INDIANAPOLIS — The U.S. Department of Agriculture’s forest service is investing nearly $26 million to ensure Hoosiers have equitable access to trees and nature.
A press release from the Indiana and U.S. forest services reports that the funding will increase “access to trees and the critical social, health and economic benefits they provide.” Officials also hope the money will help them plant and maintain trees in disadvantaged communities, tackle climate problems and support local jobs.
Indianapolis will receive the largest share of funding. The city landed $12 million in grants for the Indianapolis Canopy Growth and Resilience initiative. Laporte, Michigan City, Muncie, South Bend, Goshen and Elkhart are the other Indiana cities that were awarded $1 million or more. Indiana University also received $5 million to give to The Urban Green Infrastructure Resilience Cohort for Indiana’s Disadvantaged Communities.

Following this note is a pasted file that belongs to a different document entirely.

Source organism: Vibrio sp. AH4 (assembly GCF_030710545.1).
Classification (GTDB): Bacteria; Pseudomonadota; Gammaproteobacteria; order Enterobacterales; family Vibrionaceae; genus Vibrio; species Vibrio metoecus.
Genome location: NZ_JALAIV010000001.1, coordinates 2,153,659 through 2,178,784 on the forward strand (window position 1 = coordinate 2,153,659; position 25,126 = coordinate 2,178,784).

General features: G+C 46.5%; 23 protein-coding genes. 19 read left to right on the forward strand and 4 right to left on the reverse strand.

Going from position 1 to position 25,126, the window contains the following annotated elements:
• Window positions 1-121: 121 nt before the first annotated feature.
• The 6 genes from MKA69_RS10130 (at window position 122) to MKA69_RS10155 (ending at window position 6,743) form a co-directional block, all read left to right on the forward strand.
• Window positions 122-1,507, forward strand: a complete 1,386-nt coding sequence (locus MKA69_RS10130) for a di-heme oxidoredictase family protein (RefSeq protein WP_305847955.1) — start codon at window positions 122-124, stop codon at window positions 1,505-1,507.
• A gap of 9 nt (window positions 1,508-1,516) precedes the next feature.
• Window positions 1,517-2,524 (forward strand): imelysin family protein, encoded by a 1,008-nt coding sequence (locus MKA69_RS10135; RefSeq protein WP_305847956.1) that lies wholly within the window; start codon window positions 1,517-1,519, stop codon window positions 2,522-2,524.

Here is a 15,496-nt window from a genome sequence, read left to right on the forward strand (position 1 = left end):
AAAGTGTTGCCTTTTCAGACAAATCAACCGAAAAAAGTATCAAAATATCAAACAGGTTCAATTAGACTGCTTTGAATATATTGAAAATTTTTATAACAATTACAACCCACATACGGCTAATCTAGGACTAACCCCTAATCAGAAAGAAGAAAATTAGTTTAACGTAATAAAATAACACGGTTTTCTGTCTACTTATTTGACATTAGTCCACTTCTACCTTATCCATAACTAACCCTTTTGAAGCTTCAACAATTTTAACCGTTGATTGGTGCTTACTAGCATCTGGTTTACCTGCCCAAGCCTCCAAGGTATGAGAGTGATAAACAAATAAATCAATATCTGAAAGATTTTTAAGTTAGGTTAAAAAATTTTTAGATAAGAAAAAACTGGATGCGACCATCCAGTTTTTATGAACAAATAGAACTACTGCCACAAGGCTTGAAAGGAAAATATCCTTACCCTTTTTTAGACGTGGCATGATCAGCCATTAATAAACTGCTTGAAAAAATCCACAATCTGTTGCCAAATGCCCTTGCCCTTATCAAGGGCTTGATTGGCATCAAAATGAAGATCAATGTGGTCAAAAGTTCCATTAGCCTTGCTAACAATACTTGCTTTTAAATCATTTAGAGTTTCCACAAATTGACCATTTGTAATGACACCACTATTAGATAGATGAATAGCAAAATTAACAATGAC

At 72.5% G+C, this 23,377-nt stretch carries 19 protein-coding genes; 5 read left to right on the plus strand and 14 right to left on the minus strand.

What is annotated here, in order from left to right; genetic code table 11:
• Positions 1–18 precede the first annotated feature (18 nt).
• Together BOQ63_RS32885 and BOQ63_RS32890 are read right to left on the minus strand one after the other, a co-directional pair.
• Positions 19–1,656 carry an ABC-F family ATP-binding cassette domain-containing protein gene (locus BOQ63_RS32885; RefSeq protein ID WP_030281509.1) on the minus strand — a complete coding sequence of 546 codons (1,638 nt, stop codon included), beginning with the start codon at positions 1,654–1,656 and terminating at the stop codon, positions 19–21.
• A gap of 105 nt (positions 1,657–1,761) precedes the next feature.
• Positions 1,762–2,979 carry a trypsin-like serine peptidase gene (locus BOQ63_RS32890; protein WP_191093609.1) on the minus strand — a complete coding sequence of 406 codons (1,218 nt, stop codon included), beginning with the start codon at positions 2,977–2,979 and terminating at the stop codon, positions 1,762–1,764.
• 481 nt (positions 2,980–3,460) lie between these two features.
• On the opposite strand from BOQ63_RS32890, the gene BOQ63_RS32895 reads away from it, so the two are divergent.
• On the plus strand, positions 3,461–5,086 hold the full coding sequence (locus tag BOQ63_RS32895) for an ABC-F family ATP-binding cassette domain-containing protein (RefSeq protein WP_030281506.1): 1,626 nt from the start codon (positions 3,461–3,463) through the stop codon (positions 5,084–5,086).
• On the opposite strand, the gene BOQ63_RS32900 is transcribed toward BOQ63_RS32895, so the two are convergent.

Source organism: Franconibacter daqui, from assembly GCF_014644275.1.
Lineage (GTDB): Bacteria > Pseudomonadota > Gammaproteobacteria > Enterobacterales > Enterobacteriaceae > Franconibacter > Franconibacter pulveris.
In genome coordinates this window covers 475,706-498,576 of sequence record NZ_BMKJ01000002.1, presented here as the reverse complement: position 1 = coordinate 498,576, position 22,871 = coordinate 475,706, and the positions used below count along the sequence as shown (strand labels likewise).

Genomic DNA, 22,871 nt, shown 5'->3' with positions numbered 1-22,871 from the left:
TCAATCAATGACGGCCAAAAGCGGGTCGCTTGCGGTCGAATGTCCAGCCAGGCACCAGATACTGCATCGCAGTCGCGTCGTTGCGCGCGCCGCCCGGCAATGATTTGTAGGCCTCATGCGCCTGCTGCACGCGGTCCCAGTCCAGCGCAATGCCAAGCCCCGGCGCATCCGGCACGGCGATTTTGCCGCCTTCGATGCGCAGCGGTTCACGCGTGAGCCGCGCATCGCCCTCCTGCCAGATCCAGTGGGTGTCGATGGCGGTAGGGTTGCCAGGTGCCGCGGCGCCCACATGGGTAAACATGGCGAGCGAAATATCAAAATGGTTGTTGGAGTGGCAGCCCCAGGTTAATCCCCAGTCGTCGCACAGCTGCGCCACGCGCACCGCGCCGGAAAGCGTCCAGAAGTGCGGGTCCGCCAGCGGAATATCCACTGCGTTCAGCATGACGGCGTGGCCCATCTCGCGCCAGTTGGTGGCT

The funding Indiana got was a piece of a larger $1 billion investment the USDA is making in nearly 400 nature projects. The money is also tied to Inflation Reduction Act and is part of a $1.5 billion investment in the USDA Forest Service’s Urban and Community Forestry Program.
“These investments arrive as cities across the country experience record-breaking
heatwaves that have grave impacts on public health, energy consumption, and overall
well-being,” said U.S. Secretary of Agriculture Tom Vilsack in a press release.
“Thanks to president Biden’s Investing in America agenda, we are supporting communities in becoming more resilient to climate change and combatting extreme heat with the cooling effects of increased urban tree canopy, while also supporting employment opportunities and professional training that will strengthen local economies.”